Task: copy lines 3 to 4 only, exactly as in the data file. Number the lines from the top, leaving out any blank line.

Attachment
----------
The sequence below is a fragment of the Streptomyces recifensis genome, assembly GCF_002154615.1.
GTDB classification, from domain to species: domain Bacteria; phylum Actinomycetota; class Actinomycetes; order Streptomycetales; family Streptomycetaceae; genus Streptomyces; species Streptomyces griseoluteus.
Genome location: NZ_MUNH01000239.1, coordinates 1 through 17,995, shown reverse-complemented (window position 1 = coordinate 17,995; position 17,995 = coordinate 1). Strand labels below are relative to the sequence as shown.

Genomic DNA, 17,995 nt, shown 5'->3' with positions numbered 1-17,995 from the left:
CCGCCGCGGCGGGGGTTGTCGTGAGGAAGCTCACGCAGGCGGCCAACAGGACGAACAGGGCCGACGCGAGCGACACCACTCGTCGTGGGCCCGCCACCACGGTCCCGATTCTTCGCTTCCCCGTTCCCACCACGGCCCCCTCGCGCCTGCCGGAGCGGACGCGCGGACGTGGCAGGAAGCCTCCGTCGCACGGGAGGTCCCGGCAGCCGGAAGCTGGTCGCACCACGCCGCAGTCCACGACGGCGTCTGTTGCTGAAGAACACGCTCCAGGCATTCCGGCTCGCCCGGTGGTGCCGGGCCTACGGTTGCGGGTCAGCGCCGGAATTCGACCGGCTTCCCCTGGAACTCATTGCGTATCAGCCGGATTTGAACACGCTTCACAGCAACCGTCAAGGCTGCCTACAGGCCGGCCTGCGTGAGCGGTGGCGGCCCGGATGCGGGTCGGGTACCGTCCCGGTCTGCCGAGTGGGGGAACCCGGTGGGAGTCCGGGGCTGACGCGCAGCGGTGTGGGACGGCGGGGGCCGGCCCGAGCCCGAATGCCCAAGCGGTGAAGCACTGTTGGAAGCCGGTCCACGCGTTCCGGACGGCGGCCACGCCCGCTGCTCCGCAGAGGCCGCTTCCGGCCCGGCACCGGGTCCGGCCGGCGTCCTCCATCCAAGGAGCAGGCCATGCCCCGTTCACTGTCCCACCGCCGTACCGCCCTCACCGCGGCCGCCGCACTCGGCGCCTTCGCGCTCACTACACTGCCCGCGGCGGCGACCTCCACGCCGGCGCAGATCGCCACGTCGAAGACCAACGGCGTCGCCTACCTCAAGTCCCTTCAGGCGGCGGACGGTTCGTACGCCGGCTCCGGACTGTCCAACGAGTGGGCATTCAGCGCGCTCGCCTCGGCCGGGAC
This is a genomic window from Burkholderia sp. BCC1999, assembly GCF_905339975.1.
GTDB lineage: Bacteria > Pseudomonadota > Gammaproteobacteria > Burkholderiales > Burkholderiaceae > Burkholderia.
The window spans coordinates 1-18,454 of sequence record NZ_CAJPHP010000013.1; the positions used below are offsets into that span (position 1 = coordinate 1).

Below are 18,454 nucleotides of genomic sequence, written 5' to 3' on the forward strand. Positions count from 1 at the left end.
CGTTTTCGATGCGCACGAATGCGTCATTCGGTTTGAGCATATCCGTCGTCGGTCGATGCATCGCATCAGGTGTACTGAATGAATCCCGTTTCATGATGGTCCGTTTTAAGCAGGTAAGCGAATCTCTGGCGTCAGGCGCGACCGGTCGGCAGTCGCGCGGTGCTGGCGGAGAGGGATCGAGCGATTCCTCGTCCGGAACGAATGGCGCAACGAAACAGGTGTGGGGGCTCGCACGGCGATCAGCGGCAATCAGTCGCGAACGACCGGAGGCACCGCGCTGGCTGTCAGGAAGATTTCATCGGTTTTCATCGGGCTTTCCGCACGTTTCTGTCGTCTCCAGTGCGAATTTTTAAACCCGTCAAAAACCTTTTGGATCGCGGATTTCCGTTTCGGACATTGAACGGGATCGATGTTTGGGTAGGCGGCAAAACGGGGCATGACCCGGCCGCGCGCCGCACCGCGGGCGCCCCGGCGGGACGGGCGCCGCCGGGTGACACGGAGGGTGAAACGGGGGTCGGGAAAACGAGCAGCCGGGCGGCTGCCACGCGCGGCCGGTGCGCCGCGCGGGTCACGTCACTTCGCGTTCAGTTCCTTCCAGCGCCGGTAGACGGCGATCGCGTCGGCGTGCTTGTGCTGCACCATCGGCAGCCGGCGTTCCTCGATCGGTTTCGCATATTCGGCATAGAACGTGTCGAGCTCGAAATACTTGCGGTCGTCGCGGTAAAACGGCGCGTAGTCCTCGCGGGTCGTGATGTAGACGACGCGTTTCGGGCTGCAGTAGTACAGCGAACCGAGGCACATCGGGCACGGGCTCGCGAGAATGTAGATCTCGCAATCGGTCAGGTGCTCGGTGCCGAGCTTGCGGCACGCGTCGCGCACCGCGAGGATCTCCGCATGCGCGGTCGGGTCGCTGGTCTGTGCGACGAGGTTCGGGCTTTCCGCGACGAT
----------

Genome location: NZ_MUNH01000239.1, coordinates 1 through 17,995, shown reverse-complemented (window position 1 = coordinate 17,995; position 17,995 = coordinate 1). Strand labels below are relative to the sequence as shown.

Genomic DNA, 17,995 nt, shown 5'->3' with positions numbered 1-17,995 from the left: